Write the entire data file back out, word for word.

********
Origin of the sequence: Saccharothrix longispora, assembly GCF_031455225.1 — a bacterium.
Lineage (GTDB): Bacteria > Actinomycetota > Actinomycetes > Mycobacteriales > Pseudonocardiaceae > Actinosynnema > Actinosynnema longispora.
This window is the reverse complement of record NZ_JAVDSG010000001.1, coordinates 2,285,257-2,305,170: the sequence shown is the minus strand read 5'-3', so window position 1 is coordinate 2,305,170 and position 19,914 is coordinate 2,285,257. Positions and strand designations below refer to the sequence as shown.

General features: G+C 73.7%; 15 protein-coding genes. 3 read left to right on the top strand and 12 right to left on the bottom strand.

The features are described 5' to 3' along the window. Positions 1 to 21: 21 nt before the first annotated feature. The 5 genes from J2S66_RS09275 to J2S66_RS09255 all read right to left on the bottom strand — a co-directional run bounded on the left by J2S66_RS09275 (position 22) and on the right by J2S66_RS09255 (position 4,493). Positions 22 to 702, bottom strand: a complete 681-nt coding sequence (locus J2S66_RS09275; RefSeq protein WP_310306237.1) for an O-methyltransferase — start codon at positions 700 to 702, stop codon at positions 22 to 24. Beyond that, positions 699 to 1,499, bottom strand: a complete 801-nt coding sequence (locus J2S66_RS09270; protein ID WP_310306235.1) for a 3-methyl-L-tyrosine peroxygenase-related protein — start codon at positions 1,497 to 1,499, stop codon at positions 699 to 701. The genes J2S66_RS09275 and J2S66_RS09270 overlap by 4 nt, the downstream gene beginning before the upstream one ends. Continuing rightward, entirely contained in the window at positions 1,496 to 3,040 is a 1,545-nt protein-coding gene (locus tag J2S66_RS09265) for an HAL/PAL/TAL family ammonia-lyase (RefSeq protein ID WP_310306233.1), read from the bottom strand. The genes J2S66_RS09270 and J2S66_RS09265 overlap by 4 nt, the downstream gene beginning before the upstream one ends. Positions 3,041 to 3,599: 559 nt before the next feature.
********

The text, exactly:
Origin of the sequence: Saccharothrix longispora, assembly GCF_031455225.1 — a bacterium.
Lineage (GTDB): Bacteria > Actinomycetota > Actinomycetes > Mycobacteriales > Pseudonocardiaceae > Actinosynnema > Actinosynnema longispora.
This window is the reverse complement of record NZ_JAVDSG010000001.1, coordinates 2,285,257-2,305,170: the sequence shown is the minus strand read 5'-3', so window position 1 is coordinate 2,305,170 and position 19,914 is coordinate 2,285,257. Positions and strand designations below refer to the sequence as shown.

General features: G+C 73.7%; 15 protein-coding genes. 3 read left to right on the top strand and 12 right to left on the bottom strand.

The features are described 5' to 3' along the window. Positions 1 to 21: 21 nt before the first annotated feature. The 5 genes from J2S66_RS09275 to J2S66_RS09255 all read right to left on the bottom strand — a co-directional run bounded on the left by J2S66_RS09275 (position 22) and on the right by J2S66_RS09255 (position 4,493). Positions 22 to 702, bottom strand: a complete 681-nt coding sequence (locus J2S66_RS09275; RefSeq protein WP_310306237.1) for an O-methyltransferase — start codon at positions 700 to 702, stop codon at positions 22 to 24. Beyond that, positions 699 to 1,499, bottom strand: a complete 801-nt coding sequence (locus J2S66_RS09270; protein ID WP_310306235.1) for a 3-methyl-L-tyrosine peroxygenase-related protein — start codon at positions 1,497 to 1,499, stop codon at positions 699 to 701. The genes J2S66_RS09275 and J2S66_RS09270 overlap by 4 nt, the downstream gene beginning before the upstream one ends. Continuing rightward, entirely contained in the window at positions 1,496 to 3,040 is a 1,545-nt protein-coding gene (locus tag J2S66_RS09265) for an HAL/PAL/TAL family ammonia-lyase (RefSeq protein ID WP_310306233.1), read from the bottom strand. The genes J2S66_RS09270 and J2S66_RS09265 overlap by 4 nt, the downstream gene beginning before the upstream one ends. Positions 3,041 to 3,599: 559 nt before the next feature.